Tuesday, 26 March 2019

Questions (212, 213, 214, 215)

Joan Burton

Question:

212. Deputy Joan Burton asked the Minister for Finance the number of rulings the Revenue Commissioners have made in respect of golf, soccer, rugby or other recognised sports in each of the years 2014 to 2018, inclusive, in respect of to Article 16 of the OECD Model Tax Convention (Article 17 of the UK Ireland treaty), in tabular form. [13451/19]

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Joan Burton

Question:

213. Deputy Joan Burton asked the Minister for Finance the number of rulings the Revenue Commissioners have made in respect of artistes in each of the years 2014 to 2018, inclusive, in respect of Article 16 of the OECD Model Tax Convention (Article 17 of the UK Ireland treaty), in tabular form. [13452/19]

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Joan Burton

Question:

214. Deputy Joan Burton asked the Minister for Finance the amount of additional tax collected by the Revenue Commissioners in respect of golf, soccer, rugby or other recognised sports in each of the years 2014 to 2018, inclusive, in respect of Article 16 of the OECD Model Tax Convention (Article 17 of the UK Ireland treaty), in tabular form. [13453/19]

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Joan Burton

Question:

215. Deputy Joan Burton asked the Minister for Finance the amount of additional tax collected by the Revenue Commissioners in respect of artistes performing in each of the years 2014 to 2018, inclusive, in respect of Article 16 of the OECD Model Tax Convention (Article 17 of the UK Ireland treaty), in tabular form. [13454/19]

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Written answers (Question to Finance)

I propose to take Questions Nos. 212 to 215, inclusive, together.

In relation to the questions regarding rulings in the years in question, I am advised by Revenue that although the Tax Treaty Branch of its International Tax Division replied to a very small number of internal Revenue queries in relation to the Artistes and athletes Article of the Double Taxation Convention (DTC) between Ireland and the United Kingdom, corresponding to the relevant OECD Model Tax Convention Article, it did not issue any rulings to any sportspersons, athletes, artistes or their representatives in relation to these Articles.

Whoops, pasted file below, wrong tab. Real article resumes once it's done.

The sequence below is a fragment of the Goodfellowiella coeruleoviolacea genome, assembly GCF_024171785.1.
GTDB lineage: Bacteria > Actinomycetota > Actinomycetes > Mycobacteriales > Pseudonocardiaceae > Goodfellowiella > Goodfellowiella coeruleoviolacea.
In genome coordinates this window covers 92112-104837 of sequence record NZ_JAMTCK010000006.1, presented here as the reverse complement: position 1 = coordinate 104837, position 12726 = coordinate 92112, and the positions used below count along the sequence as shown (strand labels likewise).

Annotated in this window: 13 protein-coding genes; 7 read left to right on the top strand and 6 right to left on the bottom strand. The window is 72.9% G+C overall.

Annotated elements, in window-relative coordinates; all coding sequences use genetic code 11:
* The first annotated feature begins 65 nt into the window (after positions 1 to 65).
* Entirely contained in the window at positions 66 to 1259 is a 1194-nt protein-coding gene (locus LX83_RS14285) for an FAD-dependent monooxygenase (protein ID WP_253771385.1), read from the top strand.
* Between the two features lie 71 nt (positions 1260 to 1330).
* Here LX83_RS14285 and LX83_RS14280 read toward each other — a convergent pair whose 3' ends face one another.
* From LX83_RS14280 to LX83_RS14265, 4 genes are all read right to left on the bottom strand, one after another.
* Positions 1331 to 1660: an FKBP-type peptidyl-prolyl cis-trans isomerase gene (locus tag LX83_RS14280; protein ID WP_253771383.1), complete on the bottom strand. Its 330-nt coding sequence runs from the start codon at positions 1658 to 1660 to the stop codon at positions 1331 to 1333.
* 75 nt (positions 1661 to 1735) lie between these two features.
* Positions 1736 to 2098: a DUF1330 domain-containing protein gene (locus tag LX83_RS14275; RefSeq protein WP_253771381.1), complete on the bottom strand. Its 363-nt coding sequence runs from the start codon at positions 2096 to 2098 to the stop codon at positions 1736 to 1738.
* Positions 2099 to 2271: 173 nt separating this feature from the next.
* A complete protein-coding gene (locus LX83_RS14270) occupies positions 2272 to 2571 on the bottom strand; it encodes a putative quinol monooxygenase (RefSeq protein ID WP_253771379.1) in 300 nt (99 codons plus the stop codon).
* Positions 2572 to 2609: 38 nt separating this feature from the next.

In relation to the other two questions I am advised by Revenue that paragraph 1 of the Artistes and athletes Article provides that, notwithstanding the provisions of the Income from employment Article, “income derived by public entertainers, such as theatre, motion picture, radio or television artistes, and musicians, and by athletes, from their personal activities as such may be taxed in the Contracting State in which those activities are exercised”.

The above means that, separately from the DTC provisions governing the taxation of income from employment, public entertainers and athletes that are tax-resident in one DTC State may be taxed in the other DTC State if they perform there.

Paragraph 2 deals with situations where income from the public entertainers’ or athletes’ activities accrues to other persons, and again provides that such income can be taxed in the DTC State where the activities take place. It reads: “Where income in respect of personal activities as such of an entertainer or athlete accrues not to that entertainer or athlete himself but to another person that income may, notwithstanding the provisions of Articles 8 and 15, be taxed in the Contracting State in which the activities of the entertainer or athlete are exercised”.

If the application of the Artistes and athletes Article resulted in double taxation of the income concerned, the rules in the Elimination of double taxation Article – which is Article 21 of the Ireland-UK DTC – would then be applied to relieve that double taxation.

I am further advised by Revenue that the above-mentioned Artistes and athletes income is returned, under normal self-assessment rules, in the standard tax return forms. The income concerned is not separately identified and, accordingly, it is not possible to provide the detail requested by the Deputy in relation to the resulting tax collected.